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TV's Bozo / Interview with Boston's Franl Avruch
by Jay Blotcher

During the 1960s, the Bozo the Clown show was a mainstay of children’s programming. While there were several different men playing Bozo in various TV markets across the United States, only one actor was the national face of the whacky but good-natured clown. He was radio and TV announcer actor Frank Avruch.

The Boston-based Avruch was personally selected for that distinction by entrepreneur Larry Harmon. A tireless Bozo franchise machine, Harmon made the decision to syndicate the series to exercise greater quality control over his ultra-profitable empire. When the Boston series became highly successful, Harmon made Avruch the primary Bozo.

The Boston Bozo show ran from 1958 to 1970, but most episodes are lost. In total, 130 episodes were filmed for syndication and ran for years across the country. (Only 60 shows of those survive on DVD, compiled by Harmon, who died in 2008.)

A member of the Massachusetts Broadcasters Hall of Fame, Frank Avruch, now 84, lives in suburban Boston. He maintains a web site, Boston’s Man About Town, where fans may read his recommendations for the best of Boston nightlife – and where they may also purchase an autographed photo of Bozo.

Avruch spoke to TVparty! in August of 2010, at the time that Harmon’s posthumous memoir, The Man Behind the Nose, appeared. The following is an edited version of the two-hour conversation with TVparty! correspondent and Boston native Jay Blotcher.

 

Frank AvruchJay Blotcher: I wanted to start with your beginnings in television. Did you always want to have a career in television? Or did you fall into it?

Frank Avruch: No, originally I wanted to go into the theatre. I did it while I was in high school and won all kinds of awards and spent a season in summer stock.

JB: And where was summer stock?

Frank Avruch: In Gloucester, Massachusetts. The Gloucester School of the Theatre And that was 1945. I think, [laugh], we went there because they needed male actors. [laugh] And so they gave out scholarships so you didn’t have to pay – this was where most people that didn’t have the experience would be an intern and they’d just work there.

JB: How many shows were you involved in that year?

Frank Avruch: Oh, probably about six or seven.

JB: Did this include musical theatre?

Frank Avruch: It was regular drama theatre. We did You Can’t Take It With You. I played the Russian. And a few others. I don’t remember. That was a long time ago. The theatre is no longer around. It was in Rocky Neck, which is a real summer haven in Gloucester. But anyway, just to make a long story short, my folks insisted, You have to have some of education. And I love to write so I decided to study journalism. I started in the University of Missouri. I was out there for about two-and-a-half years and then transferred back to Boston University because it was a little far to go and the costs of traveling. And my folks found a new school at Boston University called The School of Public Communications which combined radio, television, journalism, public relations, everything. So I ended up there and I concentrated on radio. And I worked for a while in radio at WBOS while I was finishing up at BU.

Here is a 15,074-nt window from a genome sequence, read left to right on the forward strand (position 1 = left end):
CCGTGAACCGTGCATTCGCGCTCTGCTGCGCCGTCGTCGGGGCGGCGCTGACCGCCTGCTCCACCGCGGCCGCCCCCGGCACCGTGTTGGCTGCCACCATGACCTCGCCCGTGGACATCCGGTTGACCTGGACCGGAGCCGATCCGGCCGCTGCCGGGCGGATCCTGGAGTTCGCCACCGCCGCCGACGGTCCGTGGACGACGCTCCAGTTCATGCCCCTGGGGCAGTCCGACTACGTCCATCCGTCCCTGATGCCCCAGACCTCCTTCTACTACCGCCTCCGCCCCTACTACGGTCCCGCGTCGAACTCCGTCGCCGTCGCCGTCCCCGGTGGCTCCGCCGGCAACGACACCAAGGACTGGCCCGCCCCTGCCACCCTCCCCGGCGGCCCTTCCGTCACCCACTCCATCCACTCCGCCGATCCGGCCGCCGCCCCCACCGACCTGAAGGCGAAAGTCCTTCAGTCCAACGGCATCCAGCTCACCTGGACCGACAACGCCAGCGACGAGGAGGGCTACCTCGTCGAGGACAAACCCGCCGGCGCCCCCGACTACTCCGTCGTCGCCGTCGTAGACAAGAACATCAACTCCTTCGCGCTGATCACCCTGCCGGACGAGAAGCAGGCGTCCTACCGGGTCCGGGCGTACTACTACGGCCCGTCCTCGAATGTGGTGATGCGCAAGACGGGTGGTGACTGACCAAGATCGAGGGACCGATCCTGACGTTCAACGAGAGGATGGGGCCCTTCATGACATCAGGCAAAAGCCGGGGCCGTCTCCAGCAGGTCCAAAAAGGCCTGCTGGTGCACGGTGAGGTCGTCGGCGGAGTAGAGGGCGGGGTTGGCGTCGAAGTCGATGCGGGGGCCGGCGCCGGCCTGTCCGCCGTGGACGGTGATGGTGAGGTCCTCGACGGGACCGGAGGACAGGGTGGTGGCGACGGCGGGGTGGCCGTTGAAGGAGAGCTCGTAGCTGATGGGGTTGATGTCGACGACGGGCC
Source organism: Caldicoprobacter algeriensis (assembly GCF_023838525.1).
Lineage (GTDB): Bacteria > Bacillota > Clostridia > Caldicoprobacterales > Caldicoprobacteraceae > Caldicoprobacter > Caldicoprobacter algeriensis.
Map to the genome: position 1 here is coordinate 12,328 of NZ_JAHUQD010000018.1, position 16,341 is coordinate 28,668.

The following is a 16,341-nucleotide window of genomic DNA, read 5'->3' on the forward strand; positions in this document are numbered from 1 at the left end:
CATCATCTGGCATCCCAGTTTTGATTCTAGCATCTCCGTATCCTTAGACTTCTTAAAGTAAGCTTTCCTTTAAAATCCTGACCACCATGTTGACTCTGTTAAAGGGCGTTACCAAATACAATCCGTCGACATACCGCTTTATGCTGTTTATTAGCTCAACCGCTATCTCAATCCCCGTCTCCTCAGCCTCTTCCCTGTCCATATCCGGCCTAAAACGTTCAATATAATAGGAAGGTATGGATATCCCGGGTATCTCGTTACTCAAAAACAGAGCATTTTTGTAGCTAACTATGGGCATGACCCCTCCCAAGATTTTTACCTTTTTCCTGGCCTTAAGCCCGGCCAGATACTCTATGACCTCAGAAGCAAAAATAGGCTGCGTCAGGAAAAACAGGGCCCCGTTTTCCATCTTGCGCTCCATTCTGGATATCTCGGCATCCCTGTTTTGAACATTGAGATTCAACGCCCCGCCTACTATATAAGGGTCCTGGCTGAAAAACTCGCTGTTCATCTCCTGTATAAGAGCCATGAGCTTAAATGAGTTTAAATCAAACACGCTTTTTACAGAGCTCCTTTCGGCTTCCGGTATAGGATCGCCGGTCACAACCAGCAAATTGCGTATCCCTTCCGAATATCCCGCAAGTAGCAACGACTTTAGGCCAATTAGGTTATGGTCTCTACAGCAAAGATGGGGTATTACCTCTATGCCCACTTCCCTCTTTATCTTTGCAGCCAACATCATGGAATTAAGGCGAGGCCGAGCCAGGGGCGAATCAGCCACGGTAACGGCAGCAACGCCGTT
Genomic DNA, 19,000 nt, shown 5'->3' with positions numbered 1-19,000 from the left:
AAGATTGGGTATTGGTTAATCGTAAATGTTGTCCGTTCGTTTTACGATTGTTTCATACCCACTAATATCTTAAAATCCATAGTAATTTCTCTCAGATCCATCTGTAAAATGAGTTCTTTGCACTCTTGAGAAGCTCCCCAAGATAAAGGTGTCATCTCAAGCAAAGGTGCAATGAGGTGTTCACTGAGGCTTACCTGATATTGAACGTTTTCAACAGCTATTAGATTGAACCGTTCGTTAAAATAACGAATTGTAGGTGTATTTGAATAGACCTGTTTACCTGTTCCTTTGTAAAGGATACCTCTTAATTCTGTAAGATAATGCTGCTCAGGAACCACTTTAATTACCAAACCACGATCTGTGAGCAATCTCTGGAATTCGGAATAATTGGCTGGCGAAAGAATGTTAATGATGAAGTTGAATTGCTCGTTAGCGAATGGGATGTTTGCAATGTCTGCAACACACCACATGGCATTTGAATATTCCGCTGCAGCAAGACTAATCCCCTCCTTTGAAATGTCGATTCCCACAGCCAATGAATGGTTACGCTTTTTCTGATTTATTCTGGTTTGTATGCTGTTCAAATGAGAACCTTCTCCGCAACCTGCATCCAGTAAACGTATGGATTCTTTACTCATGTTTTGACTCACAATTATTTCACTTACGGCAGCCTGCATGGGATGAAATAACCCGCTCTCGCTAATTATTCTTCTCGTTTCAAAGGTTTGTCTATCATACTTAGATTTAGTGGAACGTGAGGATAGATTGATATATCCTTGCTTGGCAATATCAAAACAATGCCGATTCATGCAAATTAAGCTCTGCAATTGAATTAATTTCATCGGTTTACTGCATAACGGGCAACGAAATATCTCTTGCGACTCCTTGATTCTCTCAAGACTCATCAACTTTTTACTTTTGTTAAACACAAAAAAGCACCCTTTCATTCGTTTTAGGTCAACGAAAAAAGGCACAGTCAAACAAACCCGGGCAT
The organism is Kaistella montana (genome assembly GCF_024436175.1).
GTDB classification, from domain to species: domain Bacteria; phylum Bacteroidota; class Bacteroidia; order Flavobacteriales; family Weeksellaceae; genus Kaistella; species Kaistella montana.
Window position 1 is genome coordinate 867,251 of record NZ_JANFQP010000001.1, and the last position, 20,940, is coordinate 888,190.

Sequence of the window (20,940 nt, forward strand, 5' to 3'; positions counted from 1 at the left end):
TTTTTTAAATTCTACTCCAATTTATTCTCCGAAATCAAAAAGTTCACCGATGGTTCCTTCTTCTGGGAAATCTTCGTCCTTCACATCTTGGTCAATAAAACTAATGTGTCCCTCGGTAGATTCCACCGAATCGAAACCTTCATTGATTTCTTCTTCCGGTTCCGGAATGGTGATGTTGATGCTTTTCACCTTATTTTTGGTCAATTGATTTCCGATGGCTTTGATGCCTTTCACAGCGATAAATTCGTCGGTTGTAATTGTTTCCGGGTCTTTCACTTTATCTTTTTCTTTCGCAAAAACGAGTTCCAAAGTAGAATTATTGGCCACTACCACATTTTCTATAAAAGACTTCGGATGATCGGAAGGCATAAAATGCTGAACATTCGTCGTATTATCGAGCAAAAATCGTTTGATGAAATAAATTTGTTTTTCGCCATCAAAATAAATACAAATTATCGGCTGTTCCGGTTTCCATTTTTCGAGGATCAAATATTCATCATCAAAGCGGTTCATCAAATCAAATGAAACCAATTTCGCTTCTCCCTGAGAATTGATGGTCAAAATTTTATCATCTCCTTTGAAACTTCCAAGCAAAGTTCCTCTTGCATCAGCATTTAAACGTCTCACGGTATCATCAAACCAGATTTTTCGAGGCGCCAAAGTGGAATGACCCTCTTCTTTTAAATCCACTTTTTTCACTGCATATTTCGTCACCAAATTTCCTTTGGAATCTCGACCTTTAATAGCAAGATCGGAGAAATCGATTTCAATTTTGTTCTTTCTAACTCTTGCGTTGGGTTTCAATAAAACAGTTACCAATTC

And then I was drafted into the Army for two years in 1950. I was in a Special Services Unit assigned to put on shows. We were supposed to bring a little touch of home to the people overseas. We never got overseas, unfortunately, but we toured around the United States. I came back and I worked in Worcester, Massachusetts for three years, doing news and being a disc jockey and that was ’52 to ’55. In 1955, I auditioned for a summer replacement job at WHDH Radio. And then they split the staff and they took half of us into the TV side. So I went into the television side, being a TV booth announcer. This was before everything was automated. I made announcements on the breaks between The Jack Paar Show.

Bozo the ClownAnd then this guy from Hollywood, Larry Harmon, came to town. And he had a concept that he sold our general manager. He owned the series Bozo the Clown, which was a cartoon series originally for Capitol Records. He bought the rights in perpetuity to Bozo the Clown and came up with the idea of someone dressing as Bozo and promote the cartoon series.

So I auditioned out of boredom, to be honest with you. They had the Bozo record and I went home and tried to get the voice of the character down as best I could. I auditioned and, as luck would have it, I was picked to do the character. It started in a reconditioned radio studio on the eighth floor of the Paine Furniture building in downtown Boston.